14 June 2010

asking for more - but expecting less

Sir Moir Lockhead, chief executive of FirstGroup has met council chiefs to talk about plans to encourage more motorists to use Plymouth's park-and-ride services and help expand the city. First 32803 T803LLC
Back in March 2006 First were running red Dennis Tridents on the service.


The firm has been working with researchers at Plymouth and Aberdeen universities to study drivers' behaviour and identify which ones are likely to transfer to buses. He said without the city's three park-and-ride services there would be an extra 10 per cent of rush hour traffic each morning. The firm also raised issues, including a lack of space at the Coypool park and ride and how rail connections to the city could be improved.
Sir Moir held talks with Plymouth City Council leader Vivien Pengelly and Cabinet member for transport Kevin Wigens, and afterwards told The Herald: "The city needs more people in it. The way to do that is to make access easier. Park and ride is the answer." He said the firm had been looking at research by Professor Jon Shaw at the University of Plymouth, who has been working with experts at the University of Aberdeen on a project about drivers' behaviour. "We are looking at things that will help us do what we are trying to do in Plymouth, which is to get park and ride growing and relieve the city of congestion," Sir Moir said. Marc Reddy, managing director of First Devon and Cornwall, said there was not enough parking space at the Coypool park-and-ride site, and Sir Moir said this could cause motorists to reject the bus. Milehouse park and ride was also "doing well" and the George Junction site had seen increasing numbers since the layout was altered to make the car park easier to enter. Mr Reddy also said the firm was still involved in plans for a "high quality public transport route from Deep Lane to the city" to serve the proposed Sherford development.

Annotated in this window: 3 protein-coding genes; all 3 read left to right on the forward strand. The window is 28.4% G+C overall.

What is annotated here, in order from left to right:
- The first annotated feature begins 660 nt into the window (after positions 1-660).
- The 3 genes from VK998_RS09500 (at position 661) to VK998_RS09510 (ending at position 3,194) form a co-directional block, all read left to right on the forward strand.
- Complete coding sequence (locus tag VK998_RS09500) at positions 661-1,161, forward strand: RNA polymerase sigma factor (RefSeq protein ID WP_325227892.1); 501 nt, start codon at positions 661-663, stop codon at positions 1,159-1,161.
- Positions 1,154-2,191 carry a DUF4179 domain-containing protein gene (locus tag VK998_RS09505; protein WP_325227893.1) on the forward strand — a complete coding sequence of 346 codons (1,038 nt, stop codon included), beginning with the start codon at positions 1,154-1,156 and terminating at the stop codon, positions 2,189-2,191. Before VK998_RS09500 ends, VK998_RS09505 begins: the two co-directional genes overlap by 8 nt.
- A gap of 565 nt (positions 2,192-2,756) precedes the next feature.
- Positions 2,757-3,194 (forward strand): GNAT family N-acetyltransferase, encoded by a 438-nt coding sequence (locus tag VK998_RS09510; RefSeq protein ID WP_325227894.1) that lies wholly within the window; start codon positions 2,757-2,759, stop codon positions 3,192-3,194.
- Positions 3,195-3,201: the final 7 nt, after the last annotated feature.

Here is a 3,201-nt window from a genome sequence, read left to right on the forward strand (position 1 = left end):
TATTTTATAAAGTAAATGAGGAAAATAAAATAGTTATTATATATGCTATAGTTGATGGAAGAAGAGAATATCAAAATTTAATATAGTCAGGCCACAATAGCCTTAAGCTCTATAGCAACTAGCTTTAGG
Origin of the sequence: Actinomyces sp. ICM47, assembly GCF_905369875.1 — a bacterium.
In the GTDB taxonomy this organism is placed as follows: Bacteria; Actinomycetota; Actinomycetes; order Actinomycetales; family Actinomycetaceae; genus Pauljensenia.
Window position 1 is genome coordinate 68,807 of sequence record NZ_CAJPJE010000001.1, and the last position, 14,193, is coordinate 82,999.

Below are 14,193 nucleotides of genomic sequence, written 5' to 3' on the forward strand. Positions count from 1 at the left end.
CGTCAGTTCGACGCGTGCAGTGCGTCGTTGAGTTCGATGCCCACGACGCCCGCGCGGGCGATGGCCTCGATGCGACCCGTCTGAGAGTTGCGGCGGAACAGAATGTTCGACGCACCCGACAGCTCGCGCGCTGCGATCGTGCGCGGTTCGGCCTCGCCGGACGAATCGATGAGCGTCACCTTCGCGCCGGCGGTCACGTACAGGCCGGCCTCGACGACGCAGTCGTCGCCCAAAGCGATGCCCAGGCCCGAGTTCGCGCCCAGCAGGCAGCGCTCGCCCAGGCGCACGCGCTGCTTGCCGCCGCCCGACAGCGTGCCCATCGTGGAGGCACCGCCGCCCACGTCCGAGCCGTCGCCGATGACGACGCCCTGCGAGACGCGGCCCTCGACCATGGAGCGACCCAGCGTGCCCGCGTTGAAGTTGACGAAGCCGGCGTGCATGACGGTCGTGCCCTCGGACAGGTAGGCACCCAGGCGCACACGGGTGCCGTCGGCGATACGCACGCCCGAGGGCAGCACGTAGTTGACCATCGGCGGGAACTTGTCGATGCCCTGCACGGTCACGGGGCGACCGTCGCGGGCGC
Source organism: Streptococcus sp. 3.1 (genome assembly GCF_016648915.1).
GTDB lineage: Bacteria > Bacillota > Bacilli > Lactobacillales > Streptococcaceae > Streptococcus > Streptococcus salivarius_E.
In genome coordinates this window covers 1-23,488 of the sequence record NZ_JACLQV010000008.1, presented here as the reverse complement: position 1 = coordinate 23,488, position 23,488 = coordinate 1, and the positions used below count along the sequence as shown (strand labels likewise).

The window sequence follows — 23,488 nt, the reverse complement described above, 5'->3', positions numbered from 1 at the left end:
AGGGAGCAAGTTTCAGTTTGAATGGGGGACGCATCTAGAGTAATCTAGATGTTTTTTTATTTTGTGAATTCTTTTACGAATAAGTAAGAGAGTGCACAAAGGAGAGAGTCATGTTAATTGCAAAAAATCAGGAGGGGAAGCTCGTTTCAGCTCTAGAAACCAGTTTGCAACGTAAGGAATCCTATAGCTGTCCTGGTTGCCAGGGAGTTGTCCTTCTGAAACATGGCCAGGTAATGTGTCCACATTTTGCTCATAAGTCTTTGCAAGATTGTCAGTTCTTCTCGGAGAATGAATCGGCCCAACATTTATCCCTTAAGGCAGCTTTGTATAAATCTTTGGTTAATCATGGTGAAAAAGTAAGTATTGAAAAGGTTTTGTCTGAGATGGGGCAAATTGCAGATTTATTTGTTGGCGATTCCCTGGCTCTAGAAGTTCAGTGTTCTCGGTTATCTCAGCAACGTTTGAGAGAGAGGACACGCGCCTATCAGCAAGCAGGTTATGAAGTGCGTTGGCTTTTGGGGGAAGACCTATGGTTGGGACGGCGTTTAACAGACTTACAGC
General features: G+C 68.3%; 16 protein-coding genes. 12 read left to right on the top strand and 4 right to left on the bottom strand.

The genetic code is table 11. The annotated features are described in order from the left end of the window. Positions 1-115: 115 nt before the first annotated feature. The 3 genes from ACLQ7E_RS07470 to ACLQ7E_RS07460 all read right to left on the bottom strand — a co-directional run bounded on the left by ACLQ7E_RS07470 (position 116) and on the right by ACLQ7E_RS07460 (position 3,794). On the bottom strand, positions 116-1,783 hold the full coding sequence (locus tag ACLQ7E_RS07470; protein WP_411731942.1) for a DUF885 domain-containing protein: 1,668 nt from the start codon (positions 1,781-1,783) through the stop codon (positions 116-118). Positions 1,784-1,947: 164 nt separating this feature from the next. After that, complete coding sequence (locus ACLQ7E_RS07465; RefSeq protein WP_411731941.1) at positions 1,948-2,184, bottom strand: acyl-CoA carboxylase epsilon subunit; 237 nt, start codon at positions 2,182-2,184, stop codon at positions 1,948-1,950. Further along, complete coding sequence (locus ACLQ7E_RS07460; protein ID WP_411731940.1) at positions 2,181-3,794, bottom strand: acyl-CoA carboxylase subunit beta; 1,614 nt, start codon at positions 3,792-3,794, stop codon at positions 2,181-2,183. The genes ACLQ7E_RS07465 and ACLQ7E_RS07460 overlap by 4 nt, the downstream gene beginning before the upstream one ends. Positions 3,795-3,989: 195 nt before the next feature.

Full article This is Plymouth
While Plymouth City Council is quite keen on the Park and Ride services I doubt very much if there will be any signigicant expansion of these in Plymouth in the short term at least. Money is tight and council are about to be hit with massive cuts. Transport in particular seems to be braced for the biggest cuts from central government with many major schemes already aproved by the previous administration now being told to stop as money is not available. It seems that the current East End Transport scheme is not affected as work is already underway so it seems we got in just in time on that one. What is clear is that council will find it a lot harder to support local bus services in the future so we can expect cutbacks. Even the cuts that are not directly aimed transport are likely to cause bus operators problems. Any increase in unemployment means less passengers which means that services end up being cut back by operators, only this time the council wont be so keen, or able to step in and breach the gaps.
Sorry to sound so pessimistic but...


Transport Illustrated: Barry Festival of Transport
A Transport of Delight: No Contest A nice little video or the World Cup?
Uncle Terry: 123 Slope off
Omnibuses: Ingerland
TGP Dads Daily: Coast to Coast
Dads Daily: Take the bus
TGP Public: Travels of a PD2 Great set of photos of a fine looking bus
Leon Daniels: Bristol Centenary

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